Restoring Vintage Kitchen Cabinets

Restoration Tips and Styles of Antique Kitchen Furnishings

This Article identifies styles of antique or vintage kitchen cabinets and furniture. It describes wood and tile counter tops, Hoosier cabinets, and California coolers. 

Remodeling with Vintage Kitchen Cabinets 

Your kitchen’s look is shown off by its cabinet design more than any other element. To give your kitchen a cozy historical atmosphere, don’t use modern built-in style cabinets; remodel with vintage kitchen cabinets. Their signature was an unfitted character, a mixture of pieces with different finishes.

If your kitchen has vintage cabinets already, you've got a head start. But if you need to refinish them remember: wooden cabinets have a tendency to warp when they're stripped. Try working on an inconspicuous door first. If you happen to have metal kitchen cabinets, they can safely be stripped and buffed, followed by an application of lacquer. This is to prevent them from rusting.

The cabinet drawers might need to be made sturdy again. Most cabinets were assembled with hide glue and it has a life span. The joinery technique is most likely dovetail joints or box joints.

Vintage Cabinets had Style 

If you buy new, vintage-looking cabinets, acquaint yourself with the designs of the time period that you're recreating. For instance, kitchens between 1880 and 1930 typically featured Shaker cabinets. These had box frame panels with no lip on the doors. Unlike today's cabinets, with a base inset, vintage cabinets' bases went straight to the floor .

Since the vintage kitchen cabinet served a different culture and time period, its design was a reflection of this. For instance, the top cabinets went all the way to the kitchen ceiling, the opposite of contemporary cabinets, built leaving the top of the cabinets open and free to harbor grease and dust. Of course the upper shelves are hard to reach, but it made good sense because storage space was at a premium, as it remains today. Some vintage cabinets were very utilitarian for the day, such as tilt-out bins for bought-in-bulk bags of flour or sugar. Today, when these vintage kitchens are restored, clever uses for these bins have been devised, such as using them to store trash or pet food!

Clever, very Clever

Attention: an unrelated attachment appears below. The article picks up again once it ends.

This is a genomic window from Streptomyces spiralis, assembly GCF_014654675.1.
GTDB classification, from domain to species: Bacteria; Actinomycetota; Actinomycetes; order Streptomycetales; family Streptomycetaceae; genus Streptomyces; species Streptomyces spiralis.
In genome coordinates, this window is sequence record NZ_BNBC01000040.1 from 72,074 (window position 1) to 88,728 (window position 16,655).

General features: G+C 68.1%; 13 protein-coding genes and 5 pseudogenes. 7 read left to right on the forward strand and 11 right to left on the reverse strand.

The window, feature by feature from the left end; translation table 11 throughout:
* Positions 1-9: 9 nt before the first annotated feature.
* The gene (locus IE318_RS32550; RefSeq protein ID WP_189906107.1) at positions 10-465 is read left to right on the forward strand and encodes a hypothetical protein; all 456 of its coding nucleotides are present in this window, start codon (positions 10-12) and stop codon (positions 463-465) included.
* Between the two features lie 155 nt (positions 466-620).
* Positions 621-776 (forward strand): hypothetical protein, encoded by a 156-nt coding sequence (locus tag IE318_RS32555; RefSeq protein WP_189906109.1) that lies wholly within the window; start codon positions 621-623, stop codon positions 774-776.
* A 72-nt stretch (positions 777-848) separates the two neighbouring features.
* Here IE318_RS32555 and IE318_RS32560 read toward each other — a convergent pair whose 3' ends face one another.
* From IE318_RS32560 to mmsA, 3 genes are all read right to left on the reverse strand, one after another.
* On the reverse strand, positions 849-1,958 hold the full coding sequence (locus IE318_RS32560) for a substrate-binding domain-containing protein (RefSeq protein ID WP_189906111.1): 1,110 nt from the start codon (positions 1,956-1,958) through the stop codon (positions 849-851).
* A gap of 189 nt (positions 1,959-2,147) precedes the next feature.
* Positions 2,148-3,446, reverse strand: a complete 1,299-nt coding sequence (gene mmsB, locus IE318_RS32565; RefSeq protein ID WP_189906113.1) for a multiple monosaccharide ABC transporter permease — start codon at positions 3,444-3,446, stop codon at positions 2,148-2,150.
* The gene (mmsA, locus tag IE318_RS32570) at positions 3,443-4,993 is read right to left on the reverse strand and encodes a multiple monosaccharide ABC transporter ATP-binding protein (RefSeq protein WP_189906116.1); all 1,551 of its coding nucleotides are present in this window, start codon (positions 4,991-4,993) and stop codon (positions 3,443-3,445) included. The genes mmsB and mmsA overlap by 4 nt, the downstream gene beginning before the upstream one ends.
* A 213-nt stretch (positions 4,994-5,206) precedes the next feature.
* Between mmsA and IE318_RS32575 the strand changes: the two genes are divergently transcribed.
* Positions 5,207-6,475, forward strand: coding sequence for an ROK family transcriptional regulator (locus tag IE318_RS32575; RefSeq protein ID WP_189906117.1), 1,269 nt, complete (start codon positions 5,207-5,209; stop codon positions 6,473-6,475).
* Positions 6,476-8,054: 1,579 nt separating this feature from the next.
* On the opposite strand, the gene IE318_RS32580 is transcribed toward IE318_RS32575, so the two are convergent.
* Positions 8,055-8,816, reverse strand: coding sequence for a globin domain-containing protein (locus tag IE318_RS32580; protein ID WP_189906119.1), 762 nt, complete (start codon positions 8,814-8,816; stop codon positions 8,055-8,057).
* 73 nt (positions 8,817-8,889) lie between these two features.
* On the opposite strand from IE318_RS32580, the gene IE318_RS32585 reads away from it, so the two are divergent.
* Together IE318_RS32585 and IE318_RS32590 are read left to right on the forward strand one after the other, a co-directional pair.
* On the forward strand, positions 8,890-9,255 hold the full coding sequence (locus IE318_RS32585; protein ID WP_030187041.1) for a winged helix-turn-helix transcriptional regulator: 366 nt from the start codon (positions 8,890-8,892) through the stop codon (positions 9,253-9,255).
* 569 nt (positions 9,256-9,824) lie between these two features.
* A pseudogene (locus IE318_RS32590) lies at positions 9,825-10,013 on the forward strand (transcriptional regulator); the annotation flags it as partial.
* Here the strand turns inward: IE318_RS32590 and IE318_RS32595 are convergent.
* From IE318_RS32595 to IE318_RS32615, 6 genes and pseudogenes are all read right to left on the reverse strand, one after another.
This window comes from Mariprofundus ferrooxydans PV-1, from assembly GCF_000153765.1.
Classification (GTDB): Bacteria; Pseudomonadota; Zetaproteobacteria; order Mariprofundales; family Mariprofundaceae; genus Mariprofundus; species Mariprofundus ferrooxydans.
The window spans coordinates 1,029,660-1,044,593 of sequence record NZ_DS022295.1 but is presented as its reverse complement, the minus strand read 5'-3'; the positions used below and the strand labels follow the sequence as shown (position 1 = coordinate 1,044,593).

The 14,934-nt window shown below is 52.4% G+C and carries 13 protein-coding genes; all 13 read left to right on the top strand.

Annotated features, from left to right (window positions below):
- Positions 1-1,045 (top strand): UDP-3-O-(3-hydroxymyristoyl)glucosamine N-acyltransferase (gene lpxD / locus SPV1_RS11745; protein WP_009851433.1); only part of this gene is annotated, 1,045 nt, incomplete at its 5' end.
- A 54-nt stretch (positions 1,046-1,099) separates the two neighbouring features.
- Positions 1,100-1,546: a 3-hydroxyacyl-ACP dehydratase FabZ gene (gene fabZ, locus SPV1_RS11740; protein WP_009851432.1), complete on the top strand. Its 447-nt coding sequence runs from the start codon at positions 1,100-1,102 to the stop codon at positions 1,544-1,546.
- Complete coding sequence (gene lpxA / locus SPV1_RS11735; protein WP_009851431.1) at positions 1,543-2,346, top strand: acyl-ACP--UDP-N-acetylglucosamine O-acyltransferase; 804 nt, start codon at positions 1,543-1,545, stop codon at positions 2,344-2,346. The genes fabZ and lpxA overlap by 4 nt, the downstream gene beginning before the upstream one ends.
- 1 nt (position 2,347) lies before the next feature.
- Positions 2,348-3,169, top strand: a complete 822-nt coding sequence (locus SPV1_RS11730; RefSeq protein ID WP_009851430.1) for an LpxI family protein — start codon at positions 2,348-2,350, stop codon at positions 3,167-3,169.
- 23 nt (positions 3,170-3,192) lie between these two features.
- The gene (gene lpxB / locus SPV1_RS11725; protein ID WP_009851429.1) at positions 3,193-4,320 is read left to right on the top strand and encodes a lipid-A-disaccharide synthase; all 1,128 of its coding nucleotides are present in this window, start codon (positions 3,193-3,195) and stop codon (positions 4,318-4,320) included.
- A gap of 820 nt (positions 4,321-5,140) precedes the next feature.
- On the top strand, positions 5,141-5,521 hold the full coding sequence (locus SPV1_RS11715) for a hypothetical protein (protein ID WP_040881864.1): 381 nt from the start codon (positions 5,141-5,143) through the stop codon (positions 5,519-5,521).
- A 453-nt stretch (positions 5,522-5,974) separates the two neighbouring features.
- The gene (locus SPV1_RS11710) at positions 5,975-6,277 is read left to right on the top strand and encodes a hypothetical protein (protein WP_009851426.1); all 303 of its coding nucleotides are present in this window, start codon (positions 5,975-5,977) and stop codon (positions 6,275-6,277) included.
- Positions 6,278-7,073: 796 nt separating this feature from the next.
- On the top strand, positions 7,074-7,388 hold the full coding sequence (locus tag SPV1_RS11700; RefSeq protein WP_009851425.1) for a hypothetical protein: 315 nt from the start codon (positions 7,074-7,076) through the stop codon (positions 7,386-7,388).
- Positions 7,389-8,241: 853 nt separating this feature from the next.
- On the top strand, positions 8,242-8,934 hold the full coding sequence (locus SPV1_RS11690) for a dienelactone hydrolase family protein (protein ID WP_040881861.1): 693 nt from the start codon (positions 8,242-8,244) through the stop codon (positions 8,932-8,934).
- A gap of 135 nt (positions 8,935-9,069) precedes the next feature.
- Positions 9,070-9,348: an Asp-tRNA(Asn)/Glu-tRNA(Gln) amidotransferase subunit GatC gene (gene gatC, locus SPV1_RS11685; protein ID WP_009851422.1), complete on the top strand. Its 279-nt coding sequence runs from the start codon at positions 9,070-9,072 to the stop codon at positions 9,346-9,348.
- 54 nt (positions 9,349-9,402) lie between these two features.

Kitchen cabinet designers of the past built other clever specialty cabinets, like the aptly named California coolers (not to be confused with the wine drink!). This unit was a ventilated cabinet which incorporated either slatted or wire shelves. These cabinets used the chimney effect to pull cooler air from either a crawlspace or the basement. It created an ideal storage area for items that did did better with cooler air circulation such as wine, potatoes, or onions.

Known for combining form with function, many vintage kitchens sported a cabinet that doubled as an ironing board. These are often remodeled into spice racks. And then there was the Hoosier cabinet. It served as a central unit for preparing the family's food. It featured containers for spices and sugar, a built-in flour sifter, storage compartments for utensils, and of course, a pull out work surface.

Vintage Counter Tops 

The most common counter top was was made of hardwood with a varnish finish. This served perfectly well in most of the vintage kitchen with the exception of the sink surround because water damage was a common issue.

Ceramic tile was the second most common choice for vintage counter top. Hexagonal white porcelain tile is most commonly encountered, but gray was also popular.

Starting around 1920, other compelling ceramic tile color combinations began to emerge, such as jadeite green with black, lavender with peach, and burgundy with yellow. But tile had two drawbacks – first, drinking glasses would break when dropped on it, and of course the grout is notorious for accumulating grime. If you restore a vintage kitchen cabinet counter top, here are a few tips: replace the old grout with an epoxy grout, use a darker grout color, and apply a grout sealer annually. 

Article by: Kelly Smith

Jul 17, 2007 

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